St. Ansegisus

St. Ansegisus
    St. Ansegisus
     Catholic_Encyclopedia St. Ansegisus
    Born about 770, of noble parentage; died 20 July, 833, or 834. At the age of eighteen he entered the Benedictine monastery of Fontanelle (also called St. Vandrille after the name of its founder) in the diocese of Rouen. St. Girowald, a relative of Ansegisus, was then Abbot of Fontanelle. From the beginning of his monastic life St. Ansegisus manifested a deep piety united with great learning, and upon the recommendation of the Abbot St. Girowald he was entrusted by the Emperor Charlemagne with the government and reform of two monasteries, St. Sixtus near Reims and St. Memius (St. Mange) in the diocese of Challons­sur­Marne. Under the direction of St. Ansegisus these two monasteries soon regained their original splendour. Charlemagne, being much pleased with the success of Ansegisus, appointed him Abbot of Flay, or St. Germer, a monastery in the Diocese of Beauvais, the buildings of which were threatening to fall into ruins. At the same time Charlemagne made Ansegisus supervisor of royal works under the general direction of Abbot Einhard. Under the management of Ansegisus the structures of the monastery of Flay were completely renovated, monastic discipline was restored, and the monks were instructed in the sacred and the profane sciences. Louis le Débonnaire esteemed Ansegisus as highly as his father Charlemagne had done and, seeing how all monasteries flourished that had at one time been under the direction of Ansegisus, he put him at the head of the maonastery of Luxeuil in the year 817. This monastery was founded by St. Columban as early as 590 and, during the seventh and the first half of the eighth century, was the most renowned monastery and school of Christendom. Of late, however, its discipline had grown lax. Having restored this monastery to its former splendour, he was in 823, after the death of Abbot Einhard, transferred as abbot to the monastery of Fontanelle, where he had spent the early days of his monastic life. He immediately applied himself with vigour to restore monastic fervour by pious exhortations and, most of all, by his own edifying example. Some learned and saintly monks whom he invited from Luxeuil to Fontanelle assisted him in his great work of reform. Hand in hand with a reform of discipline came a love for learning. The library was enriched with valuable books, such as the Bible, some works of St. Ambrose, St. Augustine, St. Jerome, St. Gregory the Great, St. Bede, etc. The most learned of the monks were put to writing original works, while the others occupied themselves with transcribing valuable old books and manuscripts. In a short time the library of Fontanelle became one of the largest in Europe and acquired great renown for accuracy of transcribing and beauty of writing. A dormitory, a refectory, a chapter­house, a library, and other new structures were erected at Fontanelle by St. Ansegisus. On account of his great learning and prudence he was often sent as legate to distant countries by Louis le Débonnaire. The many and costly presents which he received as legate from foreign princes he distributed among various monasteries. While Abbot of Fontanelle he wrote a "Constitutio pro monachis de victu et vestitu", in which he determines exactly how much food, what articles of dress, etc., the monks were to receive from the different landed properties of the monastery. The work which made the name of Ansegisus renowned for all times is his collection of the laws and decrees made by the Emperor Charlemagne and his son Louis le Débonnaire. These laws and decrees being divided into articles or chapters, are generally called "Capitulars". Ansegisus was the first to collect all those "Capitulars" into the four books entitled "Quatuor libri Capitularium Regum Francorum". The first and the second book contained all "Capitulars" relating to church affairs, while the third and the fourth books had all the "Capitulars" relating to state affairs. It was completed in the year 827. Shortly afterwards it was approved by the Church in France, Germany, and Italy, and remained for a long time the official book on civil and canon law. Shortly before his death Ansegisus was attacked by paralysis which ended his holy and useful life on 20 July, 833 or 834. His earthly remains lie buried in the Abbey of Fontanelle, where his feast is celebrated on 20 July, the day of his death.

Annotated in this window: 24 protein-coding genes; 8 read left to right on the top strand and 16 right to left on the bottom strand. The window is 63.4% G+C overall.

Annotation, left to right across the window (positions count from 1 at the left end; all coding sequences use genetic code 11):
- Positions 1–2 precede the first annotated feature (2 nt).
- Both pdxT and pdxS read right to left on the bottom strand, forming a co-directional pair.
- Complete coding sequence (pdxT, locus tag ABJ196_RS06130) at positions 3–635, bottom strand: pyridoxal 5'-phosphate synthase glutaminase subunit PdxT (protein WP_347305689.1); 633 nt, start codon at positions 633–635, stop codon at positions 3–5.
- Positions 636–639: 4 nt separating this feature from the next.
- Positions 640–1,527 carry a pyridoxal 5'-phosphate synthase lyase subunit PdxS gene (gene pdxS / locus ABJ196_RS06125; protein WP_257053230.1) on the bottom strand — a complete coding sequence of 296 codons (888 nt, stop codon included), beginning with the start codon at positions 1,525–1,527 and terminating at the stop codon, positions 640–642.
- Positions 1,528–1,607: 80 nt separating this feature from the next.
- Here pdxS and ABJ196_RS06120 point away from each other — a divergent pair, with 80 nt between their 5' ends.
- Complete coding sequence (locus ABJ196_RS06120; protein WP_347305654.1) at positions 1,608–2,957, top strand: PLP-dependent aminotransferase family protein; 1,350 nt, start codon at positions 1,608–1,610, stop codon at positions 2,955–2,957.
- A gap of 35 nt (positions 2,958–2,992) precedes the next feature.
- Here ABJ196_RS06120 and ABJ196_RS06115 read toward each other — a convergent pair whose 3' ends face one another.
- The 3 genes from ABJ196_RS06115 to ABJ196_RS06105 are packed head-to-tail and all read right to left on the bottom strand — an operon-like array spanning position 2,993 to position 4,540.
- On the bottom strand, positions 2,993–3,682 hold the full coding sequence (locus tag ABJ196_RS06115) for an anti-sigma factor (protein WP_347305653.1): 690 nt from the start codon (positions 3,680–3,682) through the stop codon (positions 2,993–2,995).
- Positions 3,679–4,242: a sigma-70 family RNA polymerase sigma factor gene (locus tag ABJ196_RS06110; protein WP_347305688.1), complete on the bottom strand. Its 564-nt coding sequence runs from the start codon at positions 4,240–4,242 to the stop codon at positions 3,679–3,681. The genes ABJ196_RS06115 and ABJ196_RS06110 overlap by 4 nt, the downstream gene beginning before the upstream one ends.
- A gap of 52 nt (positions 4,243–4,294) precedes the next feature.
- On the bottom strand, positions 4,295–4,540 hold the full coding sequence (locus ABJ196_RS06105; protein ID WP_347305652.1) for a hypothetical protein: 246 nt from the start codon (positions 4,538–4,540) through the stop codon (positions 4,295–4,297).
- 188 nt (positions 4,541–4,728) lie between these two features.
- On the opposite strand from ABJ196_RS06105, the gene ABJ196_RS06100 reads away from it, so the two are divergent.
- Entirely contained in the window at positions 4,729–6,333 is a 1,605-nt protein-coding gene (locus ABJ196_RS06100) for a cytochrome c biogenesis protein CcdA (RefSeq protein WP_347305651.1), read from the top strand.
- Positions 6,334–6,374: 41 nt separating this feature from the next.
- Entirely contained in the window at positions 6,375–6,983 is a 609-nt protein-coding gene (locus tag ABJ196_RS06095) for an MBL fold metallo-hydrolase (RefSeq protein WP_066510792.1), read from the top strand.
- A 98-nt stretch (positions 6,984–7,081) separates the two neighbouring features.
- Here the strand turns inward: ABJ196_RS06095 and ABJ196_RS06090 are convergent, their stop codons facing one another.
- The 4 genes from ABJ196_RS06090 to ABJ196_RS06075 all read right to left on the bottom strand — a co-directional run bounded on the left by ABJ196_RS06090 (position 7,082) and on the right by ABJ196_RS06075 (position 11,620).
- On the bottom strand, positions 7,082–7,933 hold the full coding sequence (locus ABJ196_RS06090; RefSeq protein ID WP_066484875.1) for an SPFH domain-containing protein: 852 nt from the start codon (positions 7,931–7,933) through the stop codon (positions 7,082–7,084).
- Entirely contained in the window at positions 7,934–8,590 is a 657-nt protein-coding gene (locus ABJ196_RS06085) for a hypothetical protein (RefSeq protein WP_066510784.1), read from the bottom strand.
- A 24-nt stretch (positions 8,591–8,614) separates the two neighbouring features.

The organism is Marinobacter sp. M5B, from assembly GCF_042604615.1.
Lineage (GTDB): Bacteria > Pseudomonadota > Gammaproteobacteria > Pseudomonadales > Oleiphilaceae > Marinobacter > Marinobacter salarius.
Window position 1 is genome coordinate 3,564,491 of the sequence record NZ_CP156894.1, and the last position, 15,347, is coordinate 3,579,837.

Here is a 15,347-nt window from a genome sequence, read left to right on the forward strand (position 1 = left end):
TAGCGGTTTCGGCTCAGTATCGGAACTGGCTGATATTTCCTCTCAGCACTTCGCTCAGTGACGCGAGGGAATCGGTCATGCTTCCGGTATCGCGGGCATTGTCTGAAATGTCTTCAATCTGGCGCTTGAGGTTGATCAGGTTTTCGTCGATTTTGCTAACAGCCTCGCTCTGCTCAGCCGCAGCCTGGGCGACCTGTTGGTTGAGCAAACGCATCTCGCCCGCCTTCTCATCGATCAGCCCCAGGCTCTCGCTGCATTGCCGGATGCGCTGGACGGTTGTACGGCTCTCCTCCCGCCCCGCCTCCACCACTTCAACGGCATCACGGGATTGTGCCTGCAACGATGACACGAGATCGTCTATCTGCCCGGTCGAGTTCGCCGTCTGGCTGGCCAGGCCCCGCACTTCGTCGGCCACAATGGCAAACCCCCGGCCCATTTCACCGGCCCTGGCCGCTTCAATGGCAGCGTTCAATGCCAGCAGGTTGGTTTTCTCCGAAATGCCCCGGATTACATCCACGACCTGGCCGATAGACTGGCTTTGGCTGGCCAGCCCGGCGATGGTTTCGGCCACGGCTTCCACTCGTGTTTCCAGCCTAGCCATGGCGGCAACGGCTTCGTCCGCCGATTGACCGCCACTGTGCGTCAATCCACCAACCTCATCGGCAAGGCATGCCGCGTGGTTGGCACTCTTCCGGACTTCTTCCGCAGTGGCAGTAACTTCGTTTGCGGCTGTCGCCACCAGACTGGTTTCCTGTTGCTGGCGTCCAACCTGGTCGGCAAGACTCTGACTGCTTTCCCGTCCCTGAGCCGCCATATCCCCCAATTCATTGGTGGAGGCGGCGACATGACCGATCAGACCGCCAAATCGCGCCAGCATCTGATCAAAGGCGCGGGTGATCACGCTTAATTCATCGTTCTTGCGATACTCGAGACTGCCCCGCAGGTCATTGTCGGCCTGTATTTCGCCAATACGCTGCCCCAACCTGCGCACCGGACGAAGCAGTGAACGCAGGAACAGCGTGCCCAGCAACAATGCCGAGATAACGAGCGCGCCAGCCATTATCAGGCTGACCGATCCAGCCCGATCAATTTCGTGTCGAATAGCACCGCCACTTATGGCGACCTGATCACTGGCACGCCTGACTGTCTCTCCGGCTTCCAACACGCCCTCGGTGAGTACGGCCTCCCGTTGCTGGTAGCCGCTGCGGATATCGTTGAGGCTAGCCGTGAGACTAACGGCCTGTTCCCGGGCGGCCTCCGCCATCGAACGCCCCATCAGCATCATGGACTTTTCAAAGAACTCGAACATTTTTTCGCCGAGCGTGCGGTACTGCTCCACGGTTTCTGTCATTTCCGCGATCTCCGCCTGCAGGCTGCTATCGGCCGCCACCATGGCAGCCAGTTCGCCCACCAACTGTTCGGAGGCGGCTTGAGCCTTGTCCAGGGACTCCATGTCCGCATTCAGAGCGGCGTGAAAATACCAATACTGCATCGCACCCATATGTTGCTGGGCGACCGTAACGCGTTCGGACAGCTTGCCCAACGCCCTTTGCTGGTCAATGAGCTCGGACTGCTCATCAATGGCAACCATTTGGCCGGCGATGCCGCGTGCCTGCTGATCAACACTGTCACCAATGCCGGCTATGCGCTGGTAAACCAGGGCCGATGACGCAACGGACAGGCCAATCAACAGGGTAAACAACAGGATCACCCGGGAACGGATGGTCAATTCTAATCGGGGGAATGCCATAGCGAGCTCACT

LECHNER, Martyrologium des Benediktiner Ordens (Augsburg, 1855); STADLER, Heiligen Lexikon (Augsburg, 1858), I, 234; Gesta abbat. Fontanell. in DACHERY, Spicileg., 1st ed., II, 279 sqq., and Mon. Germ. Hist. (Scriptores), II, 293, sqq.; MABILLON, Acta ss. ord. s. Bened. (Sæc., IV), IV (I), 630 sqq.; ZIEGELBAUER, Hist. Rei Lit. Bened., IV, 216, 259. The Capitularia were first edited by BALUZE (Paris, 1677-88); for a new and critical edition see BORETIUS, in Mon. Germ. Hist. (Leges, Sect. II), Capitularia regum Francorum (Hanover, 1883, 1890, 1897), I-II; the second volume is by BOTIUS AND KRAUSE. The PERTZ edition (op. cit., Leges, I, 256 sqq.) is found in P.L., XCVII, 489 sqq.; SCHMID in Kirchenlex.
    Transcribed by WGKofron With thanks to St. Mary's Church, Akron, Ohio

The Catholic Encyclopedia, Volume VIII. — New York: Robert Appleton Company. . 1910.

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